2:09- For the second drive, Kyle Snyder will be under center. He promptly completes his first pass.

2:11- Snyder completes a 36 yard bomb to Landon Smith. Secondary having a rough go early.

2:13- Drive comes to an abrupt end when Snyder gets sacked twice in three plays. Tettleton’s squad back in for White.

2:18- Some hard hitting out of the defense this drive. Gerald Moore clocks Tettleton, then Landon Smith gets decked after catching the ball over the middle.

2:21-Some option plays with Tettleton under center.

2:24- Snyder doing a good job while going against the first team defense. Seeing pressure every play and standing strong.

2:31- 1st team offense running the two minute drill before half.

2:35- Team Tettleton can’t convert. Matt Weller, Kyle Clinton, and Danny Miller all make a 34 yard field goal as we go into the half.

2:40- Halftime stats:

Passing- Tyler Tettleton 8-12, 103 yards, 1 TD Kyle Snyder 4-8 with 65 yards.

Receiving- Landon Smith with 53 yards on 3 catches

Rushing- Ryan Boykin 19 yards on 5 rushes.

2:44- Even with just 30 members here, the Marching 110 still louder than most other college bands. Always a treat to see them play at Peden.

2:45- Post writer Mike Stainbrook noticed the Bobcats ran 38 plays in the 24 minutes of the first half with the running clock. Quite a fast pace.

2:47- A lot of players out of action today including WR Lavon Brazill, LB Noah Keller, and RB Donte Harden.

2:52- Ricky Pringle gets his first carry and fumbles. Solich has spoken highly of the redshirt freshman so it should be interesting to see if he can sneak in some playing time in the fall.

2:54- Deeper reserves start the half on the field. Snyder remains under center.

2:56- Chris Johan makes a fine leaping catch on a 41 yard pass from Tettleton. The receiving is definitely a strength for this team.

2:58- If there is one thing you can take from today’s game, it’s that the quarterback job is Tettleton’s to lose.

3:05- Good crowd on hand today, a lot more than I expected.

3:09- A lot of designed running plays for Snyder in the second half.

3:12- Foster and Boykin still getting reps against the reserve defense. Running game hasn’t been too good today.

3:16- Three sacks for DL Kyle Kozak today

Game 1 Aftermath










Photo from

It took some time, but the Penguins were able to secure a victory in game one against the Tampa Bay Lightning behind stellar goaltending, and getting just enough offense.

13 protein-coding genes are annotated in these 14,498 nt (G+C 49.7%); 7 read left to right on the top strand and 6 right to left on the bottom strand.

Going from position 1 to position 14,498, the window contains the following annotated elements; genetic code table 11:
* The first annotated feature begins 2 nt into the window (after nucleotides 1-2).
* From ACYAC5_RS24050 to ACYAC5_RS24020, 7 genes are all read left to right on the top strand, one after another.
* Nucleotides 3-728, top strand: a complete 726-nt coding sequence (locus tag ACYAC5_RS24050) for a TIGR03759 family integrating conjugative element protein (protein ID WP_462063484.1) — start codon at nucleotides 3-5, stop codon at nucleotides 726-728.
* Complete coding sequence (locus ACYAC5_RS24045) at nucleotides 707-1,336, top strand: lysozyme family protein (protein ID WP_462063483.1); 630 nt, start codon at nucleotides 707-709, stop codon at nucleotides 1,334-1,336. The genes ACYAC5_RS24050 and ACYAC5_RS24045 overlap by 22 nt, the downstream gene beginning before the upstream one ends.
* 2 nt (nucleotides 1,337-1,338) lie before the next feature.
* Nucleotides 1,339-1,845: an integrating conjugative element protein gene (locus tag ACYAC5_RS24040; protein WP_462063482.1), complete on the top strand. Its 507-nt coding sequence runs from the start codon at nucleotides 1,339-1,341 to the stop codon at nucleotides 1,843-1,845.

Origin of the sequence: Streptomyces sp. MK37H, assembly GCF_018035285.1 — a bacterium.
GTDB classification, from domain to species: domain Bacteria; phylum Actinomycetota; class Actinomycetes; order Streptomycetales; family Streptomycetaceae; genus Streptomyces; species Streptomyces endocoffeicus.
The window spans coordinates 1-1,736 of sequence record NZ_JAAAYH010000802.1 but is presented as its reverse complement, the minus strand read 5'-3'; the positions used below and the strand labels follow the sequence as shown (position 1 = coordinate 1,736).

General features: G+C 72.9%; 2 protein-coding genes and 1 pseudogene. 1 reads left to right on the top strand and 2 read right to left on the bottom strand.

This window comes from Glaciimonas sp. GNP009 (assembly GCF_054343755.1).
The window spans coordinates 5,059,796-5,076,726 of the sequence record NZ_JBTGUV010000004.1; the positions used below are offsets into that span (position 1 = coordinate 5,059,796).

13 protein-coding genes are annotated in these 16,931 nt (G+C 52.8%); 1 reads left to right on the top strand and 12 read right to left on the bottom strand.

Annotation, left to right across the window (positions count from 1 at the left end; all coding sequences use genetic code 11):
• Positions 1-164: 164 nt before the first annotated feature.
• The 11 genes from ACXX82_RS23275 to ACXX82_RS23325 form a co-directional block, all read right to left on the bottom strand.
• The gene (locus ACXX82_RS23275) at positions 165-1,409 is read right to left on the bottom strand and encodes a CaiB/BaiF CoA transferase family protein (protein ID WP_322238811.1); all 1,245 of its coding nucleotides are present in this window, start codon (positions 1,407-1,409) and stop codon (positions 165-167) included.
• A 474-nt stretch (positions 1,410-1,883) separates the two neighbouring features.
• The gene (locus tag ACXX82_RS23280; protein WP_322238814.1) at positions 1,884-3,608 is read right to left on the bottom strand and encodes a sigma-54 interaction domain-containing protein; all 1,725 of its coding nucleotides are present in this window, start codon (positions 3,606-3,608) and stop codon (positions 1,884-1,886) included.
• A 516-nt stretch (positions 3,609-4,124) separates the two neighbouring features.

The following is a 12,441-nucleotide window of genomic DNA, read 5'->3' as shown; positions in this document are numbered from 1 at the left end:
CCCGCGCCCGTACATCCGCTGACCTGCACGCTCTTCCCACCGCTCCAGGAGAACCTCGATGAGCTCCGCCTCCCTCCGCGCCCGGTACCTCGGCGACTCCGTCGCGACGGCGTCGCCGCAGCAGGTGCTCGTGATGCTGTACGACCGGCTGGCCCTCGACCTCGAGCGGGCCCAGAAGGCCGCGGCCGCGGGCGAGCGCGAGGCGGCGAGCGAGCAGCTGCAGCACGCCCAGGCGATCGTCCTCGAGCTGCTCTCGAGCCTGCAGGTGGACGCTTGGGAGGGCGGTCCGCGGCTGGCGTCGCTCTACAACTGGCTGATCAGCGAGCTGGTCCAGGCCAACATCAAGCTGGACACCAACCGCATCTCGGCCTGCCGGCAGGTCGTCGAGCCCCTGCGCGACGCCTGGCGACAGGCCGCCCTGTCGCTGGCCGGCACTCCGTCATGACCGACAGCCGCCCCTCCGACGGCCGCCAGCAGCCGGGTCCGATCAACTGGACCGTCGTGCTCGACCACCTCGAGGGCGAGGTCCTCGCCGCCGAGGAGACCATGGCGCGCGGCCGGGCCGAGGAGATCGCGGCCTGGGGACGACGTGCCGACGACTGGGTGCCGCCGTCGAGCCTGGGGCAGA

The team followed what was basically their script for the second half of the season. Play shut-down defense and get a little offense at just the right time.

Marc-Andre Fleury was locked-in early on. He made a ton of big saves including beauties against Ryan Malone and Vincent Lecavalier that stopped what appeared to be game-changing goals.

The Penguins offense started getting their chances in the second. Despite a multitude of opportunities, the Pens just couldn’t get past Lightning goalie Dwayne Roloson.

In the third period however, those chances on offense, would eventually pay off. At the 6:05 mark of the final period, James Neal sent a slap pass to a wide open Alexi Kovalev who had somehow gone unnoticed behind the entire Lightning defense right in front of the net. He buried the shot, and the Penguins went up 1-0.

Just 18 seconds later, Arron Asham converted a wrap-around goal that sent the Consol Energy Center into a frenzy, and locked the game up for the Penguins. Chris Kunitz added an empty netter that completed the 3-o victory.

The player of the game, no doubt, was Marc Andre Fleury. His 32 saves were the reason the Penguins were in the game. He’s peaking at the right time.

Links to Coverage

Fleury saves the day (P-G)

Third-period flurry lifts Penguins to win over Lightning (Tribune-Review)

Starkey: Fleury made win possible (Tribune-Review)

There are few more depressing places while the Penguins are making their yearly run at the Stanley Cup than PNC Park. Last night in front of literally hundreds, the Pirates saw their first dip below .500 in 2011 after losing 6-0 to the Brewers. Despite throwing five no-hit innings, starter Kevin Correia came unraveled in the sixth, giving up four runs which were highlighted by a Prince Fielder three-run home run.

Pirates fall below .500 with loss to Brewers (P-G)

Brewers bats break out, bounce Bucs (Tribune-Review)